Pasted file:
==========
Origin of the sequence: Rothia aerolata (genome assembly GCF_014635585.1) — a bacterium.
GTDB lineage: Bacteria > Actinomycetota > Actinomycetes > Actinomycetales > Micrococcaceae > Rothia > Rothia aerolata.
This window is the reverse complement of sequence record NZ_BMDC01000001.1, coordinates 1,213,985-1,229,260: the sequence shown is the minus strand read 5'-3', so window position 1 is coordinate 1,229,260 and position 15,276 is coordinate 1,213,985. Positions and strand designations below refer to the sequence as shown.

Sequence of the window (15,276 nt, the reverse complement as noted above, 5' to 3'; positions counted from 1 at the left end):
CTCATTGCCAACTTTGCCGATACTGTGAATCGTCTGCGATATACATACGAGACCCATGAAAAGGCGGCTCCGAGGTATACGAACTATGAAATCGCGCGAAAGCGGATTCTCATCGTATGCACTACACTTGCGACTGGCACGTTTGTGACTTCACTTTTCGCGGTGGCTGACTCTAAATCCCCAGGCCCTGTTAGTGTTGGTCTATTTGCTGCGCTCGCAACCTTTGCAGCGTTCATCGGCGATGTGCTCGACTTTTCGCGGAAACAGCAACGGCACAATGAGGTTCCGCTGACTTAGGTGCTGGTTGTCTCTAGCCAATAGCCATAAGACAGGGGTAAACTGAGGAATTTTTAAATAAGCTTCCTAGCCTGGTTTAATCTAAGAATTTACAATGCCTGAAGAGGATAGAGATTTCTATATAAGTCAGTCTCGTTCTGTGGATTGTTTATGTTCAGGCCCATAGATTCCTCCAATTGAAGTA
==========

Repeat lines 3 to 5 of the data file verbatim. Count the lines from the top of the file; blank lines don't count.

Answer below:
This window is the reverse complement of sequence record NZ_BMDC01000001.1, coordinates 1,213,985-1,229,260: the sequence shown is the minus strand read 5'-3', so window position 1 is coordinate 1,229,260 and position 15,276 is coordinate 1,213,985. Positions and strand designations below refer to the sequence as shown.

Sequence of the window (15,276 nt, the reverse complement as noted above, 5' to 3'; positions counted from 1 at the left end):
CTCATTGCCAACTTTGCCGATACTGTGAATCGTCTGCGATATACATACGAGACCCATGAAAAGGCGGCTCCGAGGTATACGAACTATGAAATCGCGCGAAAGCGGATTCTCATCGTATGCACTACACTTGCGACTGGCACGTTTGTGACTTCACTTTTCGCGGTGGCTGACTCTAAATCCCCAGGCCCTGTTAGTGTTGGTCTATTTGCTGCGCTCGCAACCTTTGCAGCGTTCATCGGCGATGTGCTCGACTTTTCGCGGAAACAGCAACGGCACAATGAGGTTCCGCTGACTTAGGTGCTGGTTGTCTCTAGCCAATAGCCATAAGACAGGGGTAAACTGAGGAATTTTTAAATAAGCTTCCTAGCCTGGTTTAATCTAAGAATTTACAATGCCTGAAGAGGATAGAGATTTCTATATAAGTCAGTCTCGTTCTGTGGATTGTTTATGTTCAGGCCCATAGATTCCTCCAATTGAAGTA